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The Ensemblist is an inside look at the experience of being a Broadway performer- from the first rehearsal through performing eight shows a week and beyond. Whether you’re an experienced theatre professional or a passionate fan, The Ensemblist will give you the opportunity to get to know new performers and the great work they do onstage, while also shedding light on some of the hidden innerworkings of the Broadway experience. Created and hosted by Mo Brady (The Addams Family, SMASH) and Nikka Graff Lanzarone (Chicago, Women on the Verge of a Nervous Breakdown), The Ensemblist is the only podcast that shows you Broadway from the inside out. 

Blog

"There is Going to be Magic Flying All Over That Stage."

Mo Brady

by Hillary Porter

In theatre, when we want to express something, we use words. We just say it. But sometimes, “just saying it” doesn’t accurately portray how we feel, so we heighten the emotion with a melody. And we sing it. And then there are times when words simply aren’t enough. When the emotion is so transcendent, it overcomes us and we must use our entire physicality to express how we feel. And we dance it. And I think that’s how I can best describe Jerome Robbins’ choreography. 

 Hillary Porter

Hillary Porter

It is, in a word, iconic. And that’s due to the expression, the storytelling, and the narrative that is so rooted in all of his movement. Jerome Robbins choreographed West Side StoryOn the TownFiddler on the RoofGypsyThe King and I, and Peter Pan… to name a few. He was a man who wore many hats, and his choreography shows that. The moves are so smart, and not because they are extremely intricate. Whether his movement is complicated or simple (don’t get me wrong, simple and easy are not interchangeable here, it’s ALL challenging), through the storytelling of his choreography, whether it’s a full-fledged dream ballet, or the smallest hand movement, they all ignite the exact sentiment the audience should feel when watching it. It is exciting, passionate, heartbreaking, hilarious, and exhilarating. He enhances the storyline and the music through his movement. You could almost take out the dialogue, take out the lyrics, and you would still understand everything that was being said on that stage. After all, we’re talking about a man who found a way for tough, threatening, rivaling gangs to fight… through ballet. 

All of this brings me to say, I am stoked that The Muny is bringing Jerome Robbins’ Broadway back to the stage. And even more over-the-moon that I get to be a part of it. I’ve never worked at The Muny, and had never even auditioned for the theatre before this year, but it was always one of those theatres that was on my list of where I wanted to work. So I’m extremely grateful that they held dance appointments in New York City for this particular show. I’ve had a lot of friends work at The Muny, and every single one of them talks about the “Muny Magic” that occurs there. It’s indescribable, and isn’t felt anywhere else. I can’t wait to experience it myself for the first time.

Absolutely everything about The Muny’s productions is top notch. You know that their entire process, from casting to “curtain” must be a well-oiled machine, otherwise how could they accomplish all that they do? We have a week and a half to put up the monumental production that is Jerome Robbins’ Broadway… so when a theatre is known for producing magnificent show after magnificent show, and then you learn how little of a rehearsal process each show has before its incredible outcome, you know you’re going to be working somewhere exceptional. And I can’t wait for the challenging, yet rewarding experience that comes with learning a full show so quickly.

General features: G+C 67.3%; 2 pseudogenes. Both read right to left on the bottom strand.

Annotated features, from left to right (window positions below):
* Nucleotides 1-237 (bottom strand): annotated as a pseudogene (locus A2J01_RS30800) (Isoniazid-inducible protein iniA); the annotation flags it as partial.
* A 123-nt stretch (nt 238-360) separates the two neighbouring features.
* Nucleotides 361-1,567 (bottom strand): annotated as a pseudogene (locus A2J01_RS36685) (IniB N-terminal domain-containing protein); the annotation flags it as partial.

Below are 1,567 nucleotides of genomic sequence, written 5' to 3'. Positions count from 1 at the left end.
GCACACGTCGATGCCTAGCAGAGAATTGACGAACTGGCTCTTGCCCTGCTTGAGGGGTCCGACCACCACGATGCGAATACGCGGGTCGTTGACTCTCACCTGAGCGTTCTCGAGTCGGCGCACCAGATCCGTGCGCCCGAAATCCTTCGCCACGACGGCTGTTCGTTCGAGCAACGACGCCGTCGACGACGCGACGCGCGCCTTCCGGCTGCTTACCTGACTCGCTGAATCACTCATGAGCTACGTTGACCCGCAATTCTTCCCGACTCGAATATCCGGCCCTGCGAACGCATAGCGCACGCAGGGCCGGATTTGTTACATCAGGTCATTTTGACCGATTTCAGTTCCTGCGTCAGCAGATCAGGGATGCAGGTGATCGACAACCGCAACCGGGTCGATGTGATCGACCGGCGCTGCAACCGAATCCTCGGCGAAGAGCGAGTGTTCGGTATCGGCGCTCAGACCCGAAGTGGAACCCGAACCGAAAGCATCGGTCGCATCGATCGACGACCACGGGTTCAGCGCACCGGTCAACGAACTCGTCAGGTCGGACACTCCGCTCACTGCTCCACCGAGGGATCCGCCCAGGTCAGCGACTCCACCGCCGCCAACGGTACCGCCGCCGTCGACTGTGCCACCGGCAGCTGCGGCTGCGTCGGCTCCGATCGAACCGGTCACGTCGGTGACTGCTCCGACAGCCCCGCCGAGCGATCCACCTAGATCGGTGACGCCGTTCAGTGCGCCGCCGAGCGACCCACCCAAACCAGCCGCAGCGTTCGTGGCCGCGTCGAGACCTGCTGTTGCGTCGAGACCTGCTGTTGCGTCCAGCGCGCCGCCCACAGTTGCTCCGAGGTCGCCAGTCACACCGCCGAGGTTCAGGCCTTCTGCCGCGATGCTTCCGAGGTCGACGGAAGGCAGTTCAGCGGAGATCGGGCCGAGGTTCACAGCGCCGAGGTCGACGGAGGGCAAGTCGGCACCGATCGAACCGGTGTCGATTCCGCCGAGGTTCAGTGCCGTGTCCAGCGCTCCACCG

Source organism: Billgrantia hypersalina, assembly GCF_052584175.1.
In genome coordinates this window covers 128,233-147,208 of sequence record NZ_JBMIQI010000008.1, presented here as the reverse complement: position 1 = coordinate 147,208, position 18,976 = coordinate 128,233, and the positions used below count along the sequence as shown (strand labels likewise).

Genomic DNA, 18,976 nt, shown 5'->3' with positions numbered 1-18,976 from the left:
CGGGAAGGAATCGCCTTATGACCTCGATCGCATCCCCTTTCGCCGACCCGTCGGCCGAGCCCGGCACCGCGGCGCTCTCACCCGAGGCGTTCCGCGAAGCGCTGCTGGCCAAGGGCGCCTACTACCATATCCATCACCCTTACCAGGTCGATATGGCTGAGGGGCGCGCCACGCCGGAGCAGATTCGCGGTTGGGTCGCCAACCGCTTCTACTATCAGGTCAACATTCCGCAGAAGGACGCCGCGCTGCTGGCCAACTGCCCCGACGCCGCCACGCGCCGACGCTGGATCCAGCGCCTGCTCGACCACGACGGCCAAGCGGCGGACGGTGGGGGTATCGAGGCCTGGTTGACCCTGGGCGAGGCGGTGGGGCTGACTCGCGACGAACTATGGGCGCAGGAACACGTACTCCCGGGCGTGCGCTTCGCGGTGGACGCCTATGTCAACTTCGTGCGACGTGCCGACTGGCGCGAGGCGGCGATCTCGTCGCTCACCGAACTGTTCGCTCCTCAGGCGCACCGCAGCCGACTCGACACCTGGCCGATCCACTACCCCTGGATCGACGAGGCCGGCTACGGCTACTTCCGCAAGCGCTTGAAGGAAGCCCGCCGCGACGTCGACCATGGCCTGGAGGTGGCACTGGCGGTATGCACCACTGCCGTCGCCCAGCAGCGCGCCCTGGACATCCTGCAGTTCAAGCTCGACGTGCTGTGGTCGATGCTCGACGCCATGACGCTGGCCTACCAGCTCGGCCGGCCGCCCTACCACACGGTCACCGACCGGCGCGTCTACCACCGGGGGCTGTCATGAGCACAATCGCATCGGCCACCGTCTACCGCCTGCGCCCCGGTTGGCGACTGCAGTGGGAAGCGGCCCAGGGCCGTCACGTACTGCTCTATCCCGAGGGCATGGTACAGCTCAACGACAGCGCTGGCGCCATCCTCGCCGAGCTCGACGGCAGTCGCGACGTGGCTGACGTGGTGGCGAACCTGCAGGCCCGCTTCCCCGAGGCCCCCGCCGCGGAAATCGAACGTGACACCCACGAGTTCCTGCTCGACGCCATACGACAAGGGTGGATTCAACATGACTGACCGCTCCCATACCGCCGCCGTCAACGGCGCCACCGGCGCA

And this show in particular is really going to be something special. Not only am I excited to do such a dance-heavy musical, but it’s the first professional production of the show since the Broadway and National Touring productions… nearly 30 years ago!! It’s a Tony Award Winning Best Musical that is essentially a revue of Jerome Robbins’ other shows, and putting everything together is no small feat. Headed by our fearless Director/Choreographer Cynthia Onrubia and Production Supervisor Chris Bailey, all of our creatives have been re-constructing, re-notating, and digging back into archives to even make it possible to perform this show on a stage again. And getting to perform it outside on such a huge stage with an enormous cast is going to be an incredible experience.

We have a cast of 49 amazing performers that I simply CAN’T WAIT to see altogether. Seriously, go. check. out. that. cast list! During the auditions, I remember looking around the room at the final callback and thinking, “How are they ever going to narrow it down? Absolutely everyone is so incredibly talented.” But this is a show that requires many different skills and types of people, it’s such an ensemble show, even more so now than before. We have fewer performers in this show than what it formerly took to create it on Broadway. Originally, they had different performers for singing features than those who were hired as dancers. But not at The Muny! Everyone is an actor, a singer, and a dancer in their own right… those with singing features are also the ones performing ballets and all of the athletic choreography. Talk about a true ensemble, everyone is doing everything. It’s not every day that you get to be part of (re)creating something so legendary, so I feel beyond fortunate to be a part of this historic production and to share it with such unbelievable people. And even before experiencing it, I can assure you that when this puzzle is completed, there is going to be magic flying all over that stage.


Jerome Robbins’ Broadway opens The Muny’s historic centennial season June 11 - 17. For more information and to purchase tickets, please visit their website.

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